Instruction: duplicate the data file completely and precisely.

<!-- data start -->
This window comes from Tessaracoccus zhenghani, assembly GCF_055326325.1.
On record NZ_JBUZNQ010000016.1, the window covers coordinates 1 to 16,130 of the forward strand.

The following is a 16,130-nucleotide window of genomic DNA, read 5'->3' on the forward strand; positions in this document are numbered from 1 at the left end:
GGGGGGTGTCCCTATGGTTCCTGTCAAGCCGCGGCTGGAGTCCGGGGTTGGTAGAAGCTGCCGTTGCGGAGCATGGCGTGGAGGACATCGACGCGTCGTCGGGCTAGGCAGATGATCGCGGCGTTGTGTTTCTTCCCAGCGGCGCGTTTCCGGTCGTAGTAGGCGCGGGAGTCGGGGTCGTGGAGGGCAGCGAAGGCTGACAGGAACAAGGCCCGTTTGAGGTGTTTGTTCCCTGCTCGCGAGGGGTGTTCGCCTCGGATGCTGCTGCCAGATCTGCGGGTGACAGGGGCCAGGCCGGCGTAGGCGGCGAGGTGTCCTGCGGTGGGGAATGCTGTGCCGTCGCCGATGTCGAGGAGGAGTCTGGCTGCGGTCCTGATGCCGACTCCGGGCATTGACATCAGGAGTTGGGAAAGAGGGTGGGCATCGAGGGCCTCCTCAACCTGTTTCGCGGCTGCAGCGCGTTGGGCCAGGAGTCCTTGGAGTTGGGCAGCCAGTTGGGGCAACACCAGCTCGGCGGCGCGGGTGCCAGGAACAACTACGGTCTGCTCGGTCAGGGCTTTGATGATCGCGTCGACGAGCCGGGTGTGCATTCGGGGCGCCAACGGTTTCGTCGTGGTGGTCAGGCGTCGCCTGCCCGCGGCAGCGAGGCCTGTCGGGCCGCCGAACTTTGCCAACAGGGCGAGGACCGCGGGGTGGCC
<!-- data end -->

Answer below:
This window comes from Tessaracoccus zhenghani, assembly GCF_055326325.1.
On record NZ_JBUZNQ010000016.1, the window covers coordinates 1 to 16,130 of the forward strand.

The following is a 16,130-nucleotide window of genomic DNA, read 5'->3' on the forward strand; positions in this document are numbered from 1 at the left end:
GGGGGGTGTCCCTATGGTTCCTGTCAAGCCGCGGCTGGAGTCCGGGGTTGGTAGAAGCTGCCGTTGCGGAGCATGGCGTGGAGGACATCGACGCGTCGTCGGGCTAGGCAGATGATCGCGGCGTTGTGTTTCTTCCCAGCGGCGCGTTTCCGGTCGTAGTAGGCGCGGGAGTCGGGGTCGTGGAGGGCAGCGAAGGCTGACAGGAACAAGGCCCGTTTGAGGTGTTTGTTCCCTGCTCGCGAGGGGTGTTCGCCTCGGATGCTGCTGCCAGATCTGCGGGTGACAGGGGCCAGGCCGGCGTAGGCGGCGAGGTGTCCTGCGGTGGGGAATGCTGTGCCGTCGCCGATGTCGAGGAGGAGTCTGGCTGCGGTCCTGATGCCGACTCCGGGCATTGACATCAGGAGTTGGGAAAGAGGGTGGGCATCGAGGGCCTCCTCAACCTGTTTCGCGGCTGCAGCGCGTTGGGCCAGGAGTCCTTGGAGTTGGGCAGCCAGTTGGGGCAACACCAGCTCGGCGGCGCGGGTGCCAGGAACAACTACGGTCTGCTCGGTCAGGGCTTTGATGATCGCGTCGACGAGCCGGGTGTGCATTCGGGGCGCCAACGGTTTCGTCGTGGTGGTCAGGCGTCGCCTGCCCGCGGCAGCGAGGCCTGTCGGGCCGCCGAACTTTGCCAACAGGGCGAGGACCGCGGGGTGGCC